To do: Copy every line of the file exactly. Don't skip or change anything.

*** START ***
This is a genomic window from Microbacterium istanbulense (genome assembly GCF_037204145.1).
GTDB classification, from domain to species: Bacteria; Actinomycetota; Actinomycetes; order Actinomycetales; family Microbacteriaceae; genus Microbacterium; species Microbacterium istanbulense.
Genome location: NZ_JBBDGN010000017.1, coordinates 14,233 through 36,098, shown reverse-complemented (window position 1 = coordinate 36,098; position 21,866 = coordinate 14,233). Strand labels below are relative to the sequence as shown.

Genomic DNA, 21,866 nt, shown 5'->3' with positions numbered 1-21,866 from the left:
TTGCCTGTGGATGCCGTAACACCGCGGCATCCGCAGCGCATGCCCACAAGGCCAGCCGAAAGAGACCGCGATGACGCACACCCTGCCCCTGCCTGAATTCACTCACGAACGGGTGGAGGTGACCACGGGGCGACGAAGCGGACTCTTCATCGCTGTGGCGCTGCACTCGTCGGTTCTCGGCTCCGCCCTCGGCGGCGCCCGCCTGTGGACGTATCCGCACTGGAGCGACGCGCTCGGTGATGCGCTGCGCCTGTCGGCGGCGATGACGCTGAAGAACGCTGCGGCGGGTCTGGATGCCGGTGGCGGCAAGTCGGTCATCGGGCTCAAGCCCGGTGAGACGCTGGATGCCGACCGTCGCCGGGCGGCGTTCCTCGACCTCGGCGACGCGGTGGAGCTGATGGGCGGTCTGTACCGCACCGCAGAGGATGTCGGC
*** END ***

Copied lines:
This is a genomic window from Microbacterium istanbulense (genome assembly GCF_037204145.1).
GTDB classification, from domain to species: Bacteria; Actinomycetota; Actinomycetes; order Actinomycetales; family Microbacteriaceae; genus Microbacterium; species Microbacterium istanbulense.
Genome location: NZ_JBBDGN010000017.1, coordinates 14,233 through 36,098, shown reverse-complemented (window position 1 = coordinate 36,098; position 21,866 = coordinate 14,233). Strand labels below are relative to the sequence as shown.

Genomic DNA, 21,866 nt, shown 5'->3' with positions numbered 1-21,866 from the left:
TTGCCTGTGGATGCCGTAACACCGCGGCATCCGCAGCGCATGCCCACAAGGCCAGCCGAAAGAGACCGCGATGACGCACACCCTGCCCCTGCCTGAATTCACTCACGAACGGGTGGAGGTGACCACGGGGCGACGAAGCGGACTCTTCATCGCTGTGGCGCTGCACTCGTCGGTTCTCGGCTCCGCCCTCGGCGGCGCCCGCCTGTGGACGTATCCGCACTGGAGCGACGCGCTCGGTGATGCGCTGCGCCTGTCGGCGGCGATGACGCTGAAGAACGCTGCGGCGGGTCTGGATGCCGGTGGCGGCAAGTCGGTCATCGGGCTCAAGCCCGGTGAGACGCTGGATGCCGACCGTCGCCGGGCGGCGTTCCTCGACCTCGGCGACGCGGTGGAGCTGATGGGCGGTCTGTACCGCACCGCAGAGGATGTCGGC